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can't live with 'em, can't survive later without 'em
by reem al-omari (@Reemawi)

Rutgers women's basketball coach C. Vivian Stringer is going to write a book about her life. I'm not surprised that Stringer is on her way to making her mark in the history books as a legend. Her accomplishments in the realm of women's basketball while dealing with personal hardship earns her legend status, and I wouldn't be surprised if she'd already been in talks about a book before Don Imus ever spouted those three deadly words.

But it IS the timing that gets me.

What makes her a legend to me is that the woman got someone's career demolished for being a bully, whose job it is to be a bully. Someone who invented the concept of being a bully for a living. That's something quite legendary.

It's freaking mind-blowing.

If only I could've gotten the kids who used to make fun of me in school kicked out of the entire school system, I'd've written my autobiography by the time I was fourteen if I'd had enough publicity.

And those kids were a hell of a lot meaner and consistent than Don Imus was to Stringer and her team.

Allow me to tell my sordid tale.

My family came to the states when I was ten years old and a sixth grader. I had a hard time dealing with the change, and suffered from major culture shock my entire sixth grade year. I was made fun of for the usual things sixth graders make fun of you for: being the new and different kid. I made it through that year and thought the worst was over, but much like with every sigh of relief I've ever taken, I was wrong.

The Gulf War happened.

It was decided by a bunch of pre-pubescent, braces-ridden, and mountain-banged seventh graders, that I was single-handedly responsible for sending their fathers, brothers, uncles, mothers, sisters, aunts, and whoever else they loved to war. I was called a "sand-digger" and a "rag-head" among other racist, hurtful things that could get someone fired anywhere else.

In music class, our teacher asked us to bring in our favorite song and play it. One smart-ass brought in The Cure's "Killing an Arab", and she let him play it all the way through. In passing, some kids would call me "Kareem Abdul-Jabar". Sometimes they got physical, though I can only remember two incidents involving shoving and knocking me to the floor.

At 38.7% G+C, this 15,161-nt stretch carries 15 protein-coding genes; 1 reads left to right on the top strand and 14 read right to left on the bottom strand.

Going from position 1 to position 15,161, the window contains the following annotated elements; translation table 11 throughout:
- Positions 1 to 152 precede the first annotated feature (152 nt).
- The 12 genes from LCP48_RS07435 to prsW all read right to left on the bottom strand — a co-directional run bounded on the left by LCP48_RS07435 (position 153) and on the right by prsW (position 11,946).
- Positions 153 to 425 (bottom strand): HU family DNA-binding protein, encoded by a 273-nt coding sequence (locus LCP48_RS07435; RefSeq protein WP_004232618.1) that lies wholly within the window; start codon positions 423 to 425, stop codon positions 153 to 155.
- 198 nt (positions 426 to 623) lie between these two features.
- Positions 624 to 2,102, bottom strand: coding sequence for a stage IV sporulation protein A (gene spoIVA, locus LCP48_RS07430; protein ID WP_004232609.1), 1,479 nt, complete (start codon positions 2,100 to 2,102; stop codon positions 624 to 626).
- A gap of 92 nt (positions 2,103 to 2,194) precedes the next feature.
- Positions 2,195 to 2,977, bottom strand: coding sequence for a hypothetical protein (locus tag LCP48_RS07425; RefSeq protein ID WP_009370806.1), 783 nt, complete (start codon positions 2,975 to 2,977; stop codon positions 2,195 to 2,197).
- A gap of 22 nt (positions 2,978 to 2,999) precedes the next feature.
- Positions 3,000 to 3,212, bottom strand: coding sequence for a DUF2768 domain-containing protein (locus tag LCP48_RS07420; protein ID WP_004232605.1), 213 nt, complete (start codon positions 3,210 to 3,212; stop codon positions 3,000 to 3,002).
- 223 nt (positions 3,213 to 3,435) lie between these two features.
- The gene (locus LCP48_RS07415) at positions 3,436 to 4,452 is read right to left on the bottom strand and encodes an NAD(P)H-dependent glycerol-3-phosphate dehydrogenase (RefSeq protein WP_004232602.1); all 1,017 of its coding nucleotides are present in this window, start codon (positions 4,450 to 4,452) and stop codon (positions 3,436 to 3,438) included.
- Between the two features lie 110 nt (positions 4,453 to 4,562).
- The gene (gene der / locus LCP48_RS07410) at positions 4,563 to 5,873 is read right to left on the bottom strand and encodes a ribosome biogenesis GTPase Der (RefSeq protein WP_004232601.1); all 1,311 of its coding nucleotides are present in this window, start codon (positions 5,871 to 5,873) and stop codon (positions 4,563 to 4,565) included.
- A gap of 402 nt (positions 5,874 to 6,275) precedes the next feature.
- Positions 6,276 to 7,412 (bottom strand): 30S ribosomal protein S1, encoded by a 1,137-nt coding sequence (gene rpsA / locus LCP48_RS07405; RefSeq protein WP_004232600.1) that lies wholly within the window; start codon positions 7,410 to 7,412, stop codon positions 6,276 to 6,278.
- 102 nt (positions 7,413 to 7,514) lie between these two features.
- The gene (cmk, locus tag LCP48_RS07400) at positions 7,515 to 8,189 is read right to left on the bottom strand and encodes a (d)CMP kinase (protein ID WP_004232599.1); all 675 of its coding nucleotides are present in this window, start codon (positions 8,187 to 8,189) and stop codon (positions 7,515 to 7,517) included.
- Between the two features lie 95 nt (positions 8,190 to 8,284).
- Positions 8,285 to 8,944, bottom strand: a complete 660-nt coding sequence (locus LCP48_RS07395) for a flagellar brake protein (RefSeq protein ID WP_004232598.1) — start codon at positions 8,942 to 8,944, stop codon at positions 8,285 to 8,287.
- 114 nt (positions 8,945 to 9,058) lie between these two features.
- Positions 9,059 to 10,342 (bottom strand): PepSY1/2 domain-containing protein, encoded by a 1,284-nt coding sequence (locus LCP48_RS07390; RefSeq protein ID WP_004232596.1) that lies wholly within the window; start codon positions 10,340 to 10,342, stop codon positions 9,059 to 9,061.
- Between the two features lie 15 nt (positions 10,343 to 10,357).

I would go home in tears most days. On the good days, I'd get some comfort from the few friends I had, the school counselor, or spending time in the principal's office watching the bullies get yelled at by the principal.

Those kids terrorized me through my entire puberty about something neither I or they understood. But I made it all the way through high school with those guys, and with time, they lightened up and let me live.

At college, I ran into a few of them on campus. I've run into a few recently at stores and restaurants with their spouses, sometimes children. And it makes me wonder if their children are like they were at school-- No-good bullies.

There is good in what happened to me during my adolescence that has helped me in today's harsh world, post-9/11 and all. I know that when people spout ignorant and racist remarks and blame me for things they know as well as me I'm not responsible for, they're either hurt at best, and stupid bullies at worst. Both are easy to ignore in my opinion, and I think the world would be a happier place if we just let the raving lunatics rave on.